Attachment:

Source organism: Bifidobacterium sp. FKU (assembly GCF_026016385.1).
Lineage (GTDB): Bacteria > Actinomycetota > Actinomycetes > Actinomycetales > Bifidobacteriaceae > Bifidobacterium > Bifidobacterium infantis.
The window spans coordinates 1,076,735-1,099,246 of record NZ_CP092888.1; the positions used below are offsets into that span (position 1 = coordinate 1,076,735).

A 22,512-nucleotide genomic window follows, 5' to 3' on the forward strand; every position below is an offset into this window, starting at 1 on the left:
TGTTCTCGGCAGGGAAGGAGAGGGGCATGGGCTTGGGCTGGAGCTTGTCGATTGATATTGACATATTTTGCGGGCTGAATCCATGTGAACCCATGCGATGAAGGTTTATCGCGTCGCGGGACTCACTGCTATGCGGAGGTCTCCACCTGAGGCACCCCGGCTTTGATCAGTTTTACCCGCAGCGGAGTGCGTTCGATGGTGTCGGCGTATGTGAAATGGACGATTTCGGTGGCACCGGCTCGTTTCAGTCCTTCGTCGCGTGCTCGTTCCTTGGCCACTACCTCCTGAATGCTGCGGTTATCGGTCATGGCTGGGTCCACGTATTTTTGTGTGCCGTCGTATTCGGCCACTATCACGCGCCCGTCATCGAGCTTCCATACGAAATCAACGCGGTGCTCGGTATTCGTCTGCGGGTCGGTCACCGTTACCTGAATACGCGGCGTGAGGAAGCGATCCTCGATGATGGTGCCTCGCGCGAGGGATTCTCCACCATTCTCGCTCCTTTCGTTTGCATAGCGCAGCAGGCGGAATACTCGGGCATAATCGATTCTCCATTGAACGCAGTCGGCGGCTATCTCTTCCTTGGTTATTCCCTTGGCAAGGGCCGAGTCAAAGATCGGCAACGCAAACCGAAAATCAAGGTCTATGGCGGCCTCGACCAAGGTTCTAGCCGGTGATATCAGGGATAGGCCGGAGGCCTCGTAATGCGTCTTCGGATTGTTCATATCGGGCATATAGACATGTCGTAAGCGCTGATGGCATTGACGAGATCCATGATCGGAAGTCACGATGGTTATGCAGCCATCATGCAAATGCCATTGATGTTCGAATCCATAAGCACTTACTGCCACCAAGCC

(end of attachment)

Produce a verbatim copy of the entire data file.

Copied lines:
Source organism: Bifidobacterium sp. FKU (assembly GCF_026016385.1).
Lineage (GTDB): Bacteria > Actinomycetota > Actinomycetes > Actinomycetales > Bifidobacteriaceae > Bifidobacterium > Bifidobacterium infantis.
The window spans coordinates 1,076,735-1,099,246 of record NZ_CP092888.1; the positions used below are offsets into that span (position 1 = coordinate 1,076,735).

A 22,512-nucleotide genomic window follows, 5' to 3' on the forward strand; every position below is an offset into this window, starting at 1 on the left:
TGTTCTCGGCAGGGAAGGAGAGGGGCATGGGCTTGGGCTGGAGCTTGTCGATTGATATTGACATATTTTGCGGGCTGAATCCATGTGAACCCATGCGATGAAGGTTTATCGCGTCGCGGGACTCACTGCTATGCGGAGGTCTCCACCTGAGGCACCCCGGCTTTGATCAGTTTTACCCGCAGCGGAGTGCGTTCGATGGTGTCGGCGTATGTGAAATGGACGATTTCGGTGGCACCGGCTCGTTTCAGTCCTTCGTCGCGTGCTCGTTCCTTGGCCACTACCTCCTGAATGCTGCGGTTATCGGTCATGGCTGGGTCCACGTATTTTTGTGTGCCGTCGTATTCGGCCACTATCACGCGCCCGTCATCGAGCTTCCATACGAAATCAACGCGGTGCTCGGTATTCGTCTGCGGGTCGGTCACCGTTACCTGAATACGCGGCGTGAGGAAGCGATCCTCGATGATGGTGCCTCGCGCGAGGGATTCTCCACCATTCTCGCTCCTTTCGTTTGCATAGCGCAGCAGGCGGAATACTCGGGCATAATCGATTCTCCATTGAACGCAGTCGGCGGCTATCTCTTCCTTGGTTATTCCCTTGGCAAGGGCCGAGTCAAAGATCGGCAACGCAAACCGAAAATCAAGGTCTATGGCGGCCTCGACCAAGGTTCTAGCCGGTGATATCAGGGATAGGCCGGAGGCCTCGTAATGCGTCTTCGGATTGTTCATATCGGGCATATAGACATGTCGTAAGCGCTGATGGCATTGACGAGATCCATGATCGGAAGTCACGATGGTTATGCAGCCATCATGCAAATGCCATTGATGTTCGAATCCATAAGCACTTACTGCCACCAAGCC